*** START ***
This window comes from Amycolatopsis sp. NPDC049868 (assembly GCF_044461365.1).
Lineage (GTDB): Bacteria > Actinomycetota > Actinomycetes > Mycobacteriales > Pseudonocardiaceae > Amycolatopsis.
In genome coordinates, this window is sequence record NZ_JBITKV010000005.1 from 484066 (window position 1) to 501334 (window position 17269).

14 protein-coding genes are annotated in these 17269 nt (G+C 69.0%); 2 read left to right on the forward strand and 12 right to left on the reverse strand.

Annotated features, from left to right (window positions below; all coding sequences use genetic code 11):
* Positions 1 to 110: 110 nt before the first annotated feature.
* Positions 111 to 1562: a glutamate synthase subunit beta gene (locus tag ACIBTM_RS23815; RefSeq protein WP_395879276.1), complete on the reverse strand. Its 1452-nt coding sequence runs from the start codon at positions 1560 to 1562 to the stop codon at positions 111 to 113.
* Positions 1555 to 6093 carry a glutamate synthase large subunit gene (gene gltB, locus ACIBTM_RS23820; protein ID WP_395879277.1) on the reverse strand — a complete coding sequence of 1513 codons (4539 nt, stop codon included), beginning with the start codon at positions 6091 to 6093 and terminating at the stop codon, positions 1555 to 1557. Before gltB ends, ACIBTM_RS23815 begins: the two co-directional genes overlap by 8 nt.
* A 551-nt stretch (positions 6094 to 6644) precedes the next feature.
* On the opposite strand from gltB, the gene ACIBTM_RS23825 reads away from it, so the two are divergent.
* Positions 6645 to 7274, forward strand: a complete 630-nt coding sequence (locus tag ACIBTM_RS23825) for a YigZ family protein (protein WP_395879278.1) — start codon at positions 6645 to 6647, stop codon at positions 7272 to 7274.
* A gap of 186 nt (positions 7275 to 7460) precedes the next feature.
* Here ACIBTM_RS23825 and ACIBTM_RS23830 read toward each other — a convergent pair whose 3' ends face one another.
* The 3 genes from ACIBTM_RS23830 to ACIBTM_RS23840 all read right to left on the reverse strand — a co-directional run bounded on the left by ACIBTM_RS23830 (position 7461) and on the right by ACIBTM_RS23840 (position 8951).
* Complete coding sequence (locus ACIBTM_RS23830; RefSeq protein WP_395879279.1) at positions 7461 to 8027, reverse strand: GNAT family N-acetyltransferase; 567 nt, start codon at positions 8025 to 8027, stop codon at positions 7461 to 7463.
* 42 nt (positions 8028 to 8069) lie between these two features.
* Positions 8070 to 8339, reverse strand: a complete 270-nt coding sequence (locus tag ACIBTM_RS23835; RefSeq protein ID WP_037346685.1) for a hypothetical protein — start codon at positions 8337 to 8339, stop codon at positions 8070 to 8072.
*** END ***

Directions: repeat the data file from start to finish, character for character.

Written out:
This window comes from Amycolatopsis sp. NPDC049868 (assembly GCF_044461365.1).
Lineage (GTDB): Bacteria > Actinomycetota > Actinomycetes > Mycobacteriales > Pseudonocardiaceae > Amycolatopsis.
In genome coordinates, this window is sequence record NZ_JBITKV010000005.1 from 484066 (window position 1) to 501334 (window position 17269).

14 protein-coding genes are annotated in these 17269 nt (G+C 69.0%); 2 read left to right on the forward strand and 12 right to left on the reverse strand.

Annotated features, from left to right (window positions below; all coding sequences use genetic code 11):
* Positions 1 to 110: 110 nt before the first annotated feature.
* Positions 111 to 1562: a glutamate synthase subunit beta gene (locus tag ACIBTM_RS23815; RefSeq protein WP_395879276.1), complete on the reverse strand. Its 1452-nt coding sequence runs from the start codon at positions 1560 to 1562 to the stop codon at positions 111 to 113.
* Positions 1555 to 6093 carry a glutamate synthase large subunit gene (gene gltB, locus ACIBTM_RS23820; protein ID WP_395879277.1) on the reverse strand — a complete coding sequence of 1513 codons (4539 nt, stop codon included), beginning with the start codon at positions 6091 to 6093 and terminating at the stop codon, positions 1555 to 1557. Before gltB ends, ACIBTM_RS23815 begins: the two co-directional genes overlap by 8 nt.
* A 551-nt stretch (positions 6094 to 6644) precedes the next feature.
* On the opposite strand from gltB, the gene ACIBTM_RS23825 reads away from it, so the two are divergent.
* Positions 6645 to 7274, forward strand: a complete 630-nt coding sequence (locus tag ACIBTM_RS23825) for a YigZ family protein (protein WP_395879278.1) — start codon at positions 6645 to 6647, stop codon at positions 7272 to 7274.
* A gap of 186 nt (positions 7275 to 7460) precedes the next feature.
* Here ACIBTM_RS23825 and ACIBTM_RS23830 read toward each other — a convergent pair whose 3' ends face one another.
* The 3 genes from ACIBTM_RS23830 to ACIBTM_RS23840 all read right to left on the reverse strand — a co-directional run bounded on the left by ACIBTM_RS23830 (position 7461) and on the right by ACIBTM_RS23840 (position 8951).
* Complete coding sequence (locus ACIBTM_RS23830; RefSeq protein WP_395879279.1) at positions 7461 to 8027, reverse strand: GNAT family N-acetyltransferase; 567 nt, start codon at positions 8025 to 8027, stop codon at positions 7461 to 7463.
* 42 nt (positions 8028 to 8069) lie between these two features.
* Positions 8070 to 8339, reverse strand: a complete 270-nt coding sequence (locus tag ACIBTM_RS23835; RefSeq protein ID WP_037346685.1) for a hypothetical protein — start codon at positions 8337 to 8339, stop codon at positions 8070 to 8072.